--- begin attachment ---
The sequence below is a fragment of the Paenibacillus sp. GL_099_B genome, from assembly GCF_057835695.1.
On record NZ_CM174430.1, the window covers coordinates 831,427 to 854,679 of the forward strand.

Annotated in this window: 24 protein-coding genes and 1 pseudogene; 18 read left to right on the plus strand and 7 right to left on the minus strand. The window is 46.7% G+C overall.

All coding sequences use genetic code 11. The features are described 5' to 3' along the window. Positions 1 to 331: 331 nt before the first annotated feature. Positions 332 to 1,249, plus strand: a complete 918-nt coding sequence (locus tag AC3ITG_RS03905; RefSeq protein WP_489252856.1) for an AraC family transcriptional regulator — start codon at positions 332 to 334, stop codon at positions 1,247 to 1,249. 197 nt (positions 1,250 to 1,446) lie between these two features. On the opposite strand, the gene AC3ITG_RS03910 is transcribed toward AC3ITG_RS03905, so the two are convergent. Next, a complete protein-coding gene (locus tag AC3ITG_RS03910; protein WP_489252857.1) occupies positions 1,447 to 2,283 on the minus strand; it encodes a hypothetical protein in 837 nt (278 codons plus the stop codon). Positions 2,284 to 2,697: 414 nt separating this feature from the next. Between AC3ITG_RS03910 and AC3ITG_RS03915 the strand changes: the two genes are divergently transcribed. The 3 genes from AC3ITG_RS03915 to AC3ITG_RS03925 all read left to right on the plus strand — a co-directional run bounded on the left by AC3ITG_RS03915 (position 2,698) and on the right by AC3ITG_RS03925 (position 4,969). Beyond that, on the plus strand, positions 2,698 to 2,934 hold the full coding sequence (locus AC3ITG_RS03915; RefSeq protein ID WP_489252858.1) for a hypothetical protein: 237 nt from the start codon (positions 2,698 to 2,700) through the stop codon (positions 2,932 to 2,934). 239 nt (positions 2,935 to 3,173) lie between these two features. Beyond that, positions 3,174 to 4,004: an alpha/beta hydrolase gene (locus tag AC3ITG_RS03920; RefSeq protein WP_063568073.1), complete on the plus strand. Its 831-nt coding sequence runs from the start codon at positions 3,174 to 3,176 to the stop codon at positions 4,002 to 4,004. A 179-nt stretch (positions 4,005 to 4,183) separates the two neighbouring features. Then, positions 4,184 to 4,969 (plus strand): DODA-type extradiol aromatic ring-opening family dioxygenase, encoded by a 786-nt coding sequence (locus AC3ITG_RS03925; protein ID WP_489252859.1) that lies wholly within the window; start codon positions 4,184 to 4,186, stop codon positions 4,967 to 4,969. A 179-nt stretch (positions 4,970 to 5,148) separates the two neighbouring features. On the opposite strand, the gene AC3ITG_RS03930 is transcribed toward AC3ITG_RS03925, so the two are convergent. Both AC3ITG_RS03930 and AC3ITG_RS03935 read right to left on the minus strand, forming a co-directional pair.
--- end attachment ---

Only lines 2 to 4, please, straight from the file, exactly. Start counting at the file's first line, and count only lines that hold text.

On record NZ_CM174430.1, the window covers coordinates 831,427 to 854,679 of the forward strand.

Annotated in this window: 24 protein-coding genes and 1 pseudogene; 18 read left to right on the plus strand and 7 right to left on the minus strand. The window is 46.7% G+C overall.

All coding sequences use genetic code 11. The features are described 5' to 3' along the window. Positions 1 to 331: 331 nt before the first annotated feature. Positions 332 to 1,249, plus strand: a complete 918-nt coding sequence (locus tag AC3ITG_RS03905; RefSeq protein WP_489252856.1) for an AraC family transcriptional regulator — start codon at positions 332 to 334, stop codon at positions 1,247 to 1,249. 197 nt (positions 1,250 to 1,446) lie between these two features. On the opposite strand, the gene AC3ITG_RS03910 is transcribed toward AC3ITG_RS03905, so the two are convergent. Next, a complete protein-coding gene (locus tag AC3ITG_RS03910; protein WP_489252857.1) occupies positions 1,447 to 2,283 on the minus strand; it encodes a hypothetical protein in 837 nt (278 codons plus the stop codon). Positions 2,284 to 2,697: 414 nt separating this feature from the next. Between AC3ITG_RS03910 and AC3ITG_RS03915 the strand changes: the two genes are divergently transcribed. The 3 genes from AC3ITG_RS03915 to AC3ITG_RS03925 all read left to right on the plus strand — a co-directional run bounded on the left by AC3ITG_RS03915 (position 2,698) and on the right by AC3ITG_RS03925 (position 4,969). Beyond that, on the plus strand, positions 2,698 to 2,934 hold the full coding sequence (locus AC3ITG_RS03915; RefSeq protein ID WP_489252858.1) for a hypothetical protein: 237 nt from the start codon (positions 2,698 to 2,700) through the stop codon (positions 2,932 to 2,934). 239 nt (positions 2,935 to 3,173) lie between these two features. Beyond that, positions 3,174 to 4,004: an alpha/beta hydrolase gene (locus tag AC3ITG_RS03920; RefSeq protein WP_063568073.1), complete on the plus strand. Its 831-nt coding sequence runs from the start codon at positions 3,174 to 3,176 to the stop codon at positions 4,002 to 4,004. A 179-nt stretch (positions 4,005 to 4,183) separates the two neighbouring features. Then, positions 4,184 to 4,969 (plus strand): DODA-type extradiol aromatic ring-opening family dioxygenase, encoded by a 786-nt coding sequence (locus AC3ITG_RS03925; protein ID WP_489252859.1) that lies wholly within the window; start codon positions 4,184 to 4,186, stop codon positions 4,967 to 4,969. A 179-nt stretch (positions 4,970 to 5,148) separates the two neighbouring features. On the opposite strand, the gene AC3ITG_RS03930 is transcribed toward AC3ITG_RS03925, so the two are convergent. Both AC3ITG_RS03930 and AC3ITG_RS03935 read right to left on the minus strand, forming a co-directional pair.